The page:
Today, life would be meaningless to most if they lost access to their Facebook, Twitter, or Instagram accounts. Just as most facets of life went digital, even marketing saw a tectonic shift to the online realm. The social media revolution changed the landscape of marketing as a profession, with digital marketing taking centre-stage today. While print and television still matter, the digital medium is where the masses have migrated to.
When Facebook was launched in 2004, it was mostly used to connect with friends. Little did we know then that a day would come when Facebook would also become one of the biggest marketplaces in the world.
In this article, we will explore the many changing faces or trends of social media from a marketing point of view.
Mark Zuckerberg announced in the summer of 2016 that third parties can create their personal chatbots, which was followed by a scurry of marketers hopping onto the chatbot bandwagon. Within a few weeks, the chatbot revolution had officially gone viral.
Essentially, as Jeff Bullas claims, “Chatbots offer flexibility in order to automate tasks, and assist in retrieving data.” The real-time engagement these chatbots offer not just improves the customer experience but also takes the burden off the shoulders of harried customer service agents. By providing prompt replies to comments, queries, and complaints, chatbots ensure that customers are not left hanging. The superior AI platforms enable responses that save precious time which the marketers might have otherwise had to spend collating, assessing, and responding to individual queries.
Though chatbots hold a lot of promise, they can be counterproductive if not programmed properly. Like in the case of Facebook’s chatbot launch – developers had created around 33,000 chatbots within six months of the announcement, but many served no purpose. Facebook even released a report stating that almost 70 percent of their chatbots failed to deliver.
Even though chatbots offer convenience and reliability, it is necessary that clear directions be given, that their purpose be well-defined, and the data collected be continuously reviewed to improve the experience.
Chatbots entered with a bang, but will they leave with a whimper?
When it comes to social media marketing, numbers are all that matter. What better way to garner these numbers than to capitalise on influencers who will pull the audience on to your platform.
According to a report submitted by Twitter Influencer Attitudes, 49 percent of users rely on recommendations from influencers on Twitter and 40 percent follow brand-related news on the same platform.
In the case of Instagram, considered by many as the digital bible for aspiring fashionistas, explorers, and food lovers, influencers are the ones who rope in all the traffic. They decide where your customers will shop, eat, and holiday. According to Simple Insights, “Consumers want authenticity from influencers. Brands who seek to work with real influencers or industry experts will find a higher engagement rate.” This makes life easy for the overworked marketer. All they need is the perfect brand voice to make their product credible and cool.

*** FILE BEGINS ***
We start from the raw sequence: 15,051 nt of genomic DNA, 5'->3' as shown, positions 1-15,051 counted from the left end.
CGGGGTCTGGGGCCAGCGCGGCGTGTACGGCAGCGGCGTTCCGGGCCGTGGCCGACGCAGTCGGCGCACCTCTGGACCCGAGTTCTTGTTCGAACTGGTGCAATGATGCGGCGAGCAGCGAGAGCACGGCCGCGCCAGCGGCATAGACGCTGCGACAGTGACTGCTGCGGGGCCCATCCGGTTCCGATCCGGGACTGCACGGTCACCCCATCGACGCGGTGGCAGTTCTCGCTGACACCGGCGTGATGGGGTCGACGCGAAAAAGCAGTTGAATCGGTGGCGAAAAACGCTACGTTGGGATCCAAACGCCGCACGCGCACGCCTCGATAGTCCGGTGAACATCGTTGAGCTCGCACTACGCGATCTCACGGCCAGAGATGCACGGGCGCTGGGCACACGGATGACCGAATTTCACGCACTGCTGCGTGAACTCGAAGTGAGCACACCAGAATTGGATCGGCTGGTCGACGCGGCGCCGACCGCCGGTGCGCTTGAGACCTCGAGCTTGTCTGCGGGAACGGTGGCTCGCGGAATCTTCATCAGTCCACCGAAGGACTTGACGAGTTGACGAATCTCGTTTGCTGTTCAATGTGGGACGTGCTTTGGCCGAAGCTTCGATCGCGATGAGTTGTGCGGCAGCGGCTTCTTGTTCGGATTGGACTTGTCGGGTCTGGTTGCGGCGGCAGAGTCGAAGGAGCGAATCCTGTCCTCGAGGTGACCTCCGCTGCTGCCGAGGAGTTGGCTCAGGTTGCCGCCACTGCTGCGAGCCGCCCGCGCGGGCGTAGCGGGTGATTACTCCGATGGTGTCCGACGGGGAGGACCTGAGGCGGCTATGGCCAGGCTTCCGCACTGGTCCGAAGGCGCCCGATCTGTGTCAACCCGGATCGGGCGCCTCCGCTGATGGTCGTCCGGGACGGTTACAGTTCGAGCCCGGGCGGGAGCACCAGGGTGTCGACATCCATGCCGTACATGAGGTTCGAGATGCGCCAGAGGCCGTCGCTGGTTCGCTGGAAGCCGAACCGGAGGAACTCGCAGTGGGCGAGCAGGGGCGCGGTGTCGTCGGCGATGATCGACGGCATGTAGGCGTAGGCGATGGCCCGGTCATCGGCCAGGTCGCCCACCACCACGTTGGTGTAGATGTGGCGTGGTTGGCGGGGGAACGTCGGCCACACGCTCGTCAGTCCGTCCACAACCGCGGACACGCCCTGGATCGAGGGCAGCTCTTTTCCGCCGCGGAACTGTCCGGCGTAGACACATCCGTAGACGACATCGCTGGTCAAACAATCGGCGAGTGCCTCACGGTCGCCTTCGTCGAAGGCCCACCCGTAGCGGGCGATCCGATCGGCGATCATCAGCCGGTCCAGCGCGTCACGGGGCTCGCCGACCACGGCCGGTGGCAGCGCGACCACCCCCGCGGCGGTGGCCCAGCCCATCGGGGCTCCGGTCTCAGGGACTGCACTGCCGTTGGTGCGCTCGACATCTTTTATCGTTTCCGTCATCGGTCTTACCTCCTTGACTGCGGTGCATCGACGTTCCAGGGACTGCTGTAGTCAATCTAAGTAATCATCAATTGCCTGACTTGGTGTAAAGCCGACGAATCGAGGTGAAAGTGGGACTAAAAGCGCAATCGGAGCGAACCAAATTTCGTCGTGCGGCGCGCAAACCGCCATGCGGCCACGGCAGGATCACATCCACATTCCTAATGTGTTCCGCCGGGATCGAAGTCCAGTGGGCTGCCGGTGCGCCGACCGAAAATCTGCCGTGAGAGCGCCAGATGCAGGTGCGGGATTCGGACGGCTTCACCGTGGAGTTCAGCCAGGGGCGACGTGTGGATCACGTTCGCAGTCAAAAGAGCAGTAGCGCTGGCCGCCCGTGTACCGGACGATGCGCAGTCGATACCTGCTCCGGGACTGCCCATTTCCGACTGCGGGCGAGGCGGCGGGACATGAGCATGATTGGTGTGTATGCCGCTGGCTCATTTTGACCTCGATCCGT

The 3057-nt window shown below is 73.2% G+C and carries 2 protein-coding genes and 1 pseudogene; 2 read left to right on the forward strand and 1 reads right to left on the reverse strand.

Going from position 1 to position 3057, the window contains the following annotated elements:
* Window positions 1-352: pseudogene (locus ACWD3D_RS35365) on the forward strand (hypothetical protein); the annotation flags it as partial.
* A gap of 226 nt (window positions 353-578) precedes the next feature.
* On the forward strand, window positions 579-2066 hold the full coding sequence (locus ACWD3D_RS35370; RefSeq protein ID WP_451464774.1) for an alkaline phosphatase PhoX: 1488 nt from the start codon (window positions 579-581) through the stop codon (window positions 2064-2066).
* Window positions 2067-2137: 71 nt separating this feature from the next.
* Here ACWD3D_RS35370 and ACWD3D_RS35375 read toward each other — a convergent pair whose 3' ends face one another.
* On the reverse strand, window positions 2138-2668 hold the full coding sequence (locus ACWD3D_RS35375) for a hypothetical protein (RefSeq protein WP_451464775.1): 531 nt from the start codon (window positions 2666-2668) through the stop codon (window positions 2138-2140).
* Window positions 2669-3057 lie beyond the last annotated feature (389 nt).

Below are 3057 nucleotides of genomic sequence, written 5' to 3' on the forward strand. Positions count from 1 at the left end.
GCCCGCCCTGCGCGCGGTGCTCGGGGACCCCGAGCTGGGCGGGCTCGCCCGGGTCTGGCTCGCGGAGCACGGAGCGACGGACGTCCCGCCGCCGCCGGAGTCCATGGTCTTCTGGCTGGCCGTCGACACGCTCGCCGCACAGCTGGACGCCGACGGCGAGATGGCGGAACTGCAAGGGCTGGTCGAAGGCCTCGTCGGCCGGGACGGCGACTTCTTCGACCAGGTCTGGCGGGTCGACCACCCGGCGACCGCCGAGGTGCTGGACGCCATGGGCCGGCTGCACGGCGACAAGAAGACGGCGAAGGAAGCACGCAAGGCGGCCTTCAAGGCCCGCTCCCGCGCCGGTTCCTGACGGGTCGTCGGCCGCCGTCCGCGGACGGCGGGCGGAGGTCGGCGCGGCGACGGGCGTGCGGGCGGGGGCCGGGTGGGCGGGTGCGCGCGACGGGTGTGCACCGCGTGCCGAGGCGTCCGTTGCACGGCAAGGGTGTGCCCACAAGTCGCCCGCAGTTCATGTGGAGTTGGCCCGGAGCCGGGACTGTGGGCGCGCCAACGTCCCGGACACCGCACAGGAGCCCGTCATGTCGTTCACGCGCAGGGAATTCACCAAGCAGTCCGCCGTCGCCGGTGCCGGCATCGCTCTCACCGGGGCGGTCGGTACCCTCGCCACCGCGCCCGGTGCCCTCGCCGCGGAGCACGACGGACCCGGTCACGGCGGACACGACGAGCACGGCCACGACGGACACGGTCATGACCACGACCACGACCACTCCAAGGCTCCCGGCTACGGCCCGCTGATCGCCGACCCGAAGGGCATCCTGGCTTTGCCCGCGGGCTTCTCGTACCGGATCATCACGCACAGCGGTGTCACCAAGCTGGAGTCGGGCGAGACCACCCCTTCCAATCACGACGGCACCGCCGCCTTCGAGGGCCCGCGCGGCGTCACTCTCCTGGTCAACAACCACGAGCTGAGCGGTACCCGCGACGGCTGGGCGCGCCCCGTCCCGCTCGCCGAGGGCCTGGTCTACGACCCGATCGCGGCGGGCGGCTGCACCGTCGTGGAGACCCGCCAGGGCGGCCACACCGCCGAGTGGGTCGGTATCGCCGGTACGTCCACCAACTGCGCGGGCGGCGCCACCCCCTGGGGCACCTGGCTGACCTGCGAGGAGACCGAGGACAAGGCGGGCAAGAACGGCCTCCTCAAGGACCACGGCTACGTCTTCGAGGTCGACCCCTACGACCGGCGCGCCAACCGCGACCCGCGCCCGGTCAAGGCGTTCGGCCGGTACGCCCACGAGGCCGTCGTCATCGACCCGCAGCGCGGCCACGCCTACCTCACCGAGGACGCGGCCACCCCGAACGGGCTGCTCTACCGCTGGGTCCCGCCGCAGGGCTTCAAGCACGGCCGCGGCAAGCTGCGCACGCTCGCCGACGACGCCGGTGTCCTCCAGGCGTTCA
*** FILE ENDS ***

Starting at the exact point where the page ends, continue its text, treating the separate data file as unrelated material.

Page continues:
If it’s fun, engaging, and emotional, a video goes viral in seconds. Today, there are no guidelines that dictate the rules of virality. This is what makes the medium a level playing field, where your sense of aesthetic and perspective on issues can work no matter where you are on the ladder. Be it NASA’s coverage of the total solar eclipse or bursting a watermelon with rubber bands, all that matters is the number of clicks it gets.
While brand placement is not exactly new, it is the sheer number of opportunities that great video offers that will help future marketers give their brands increase their eyeball count at meteoric speeds.
So many to choose from and so little time to make the choice – this is the biggest woe of the modern-day consumer. In this cauldron of simmering diversity, it sure is difficult to make the right choice. This is where customer reviews play a vital role in bringing in authenticity.
Marketers now have access to posts and images of real users sharing real experiences, posts they can use alongside their products to subtly convey how good they are. But copying and pasting this user-generated content can be counterproductive at times. A certain degree of inventiveness can go a long way in making such content a marketer’s dream copy.
Smartphones are here to stay. With a large chunk of the planet glued to their phones, marketers can now put all their creative eggs in one basket. According to the President of Adaptly Mobile, Sean O’Neal, “Video is the number one fastest growing ad format in the world and has been doubling YoY.” By 2020, video would make up for 80 percent of all online consumer internet traffic.
Smartphones will be at the receiving end of all your strategy, ideas, and videos. Staying up-to-date with the changing trends of smartphone apps and services is not just going to be an added benefit for marketers – it is what will define their job description in the coming years.
To paraphrase Shakespeare, the world of social marketing is a stage, and all the trends are mere players. They have their exits and entrances, and one trend in its time plays many parts.
It is for the social media marketer to notice its entry, utilise its many roles, and bid it farewell before its time comes to an end.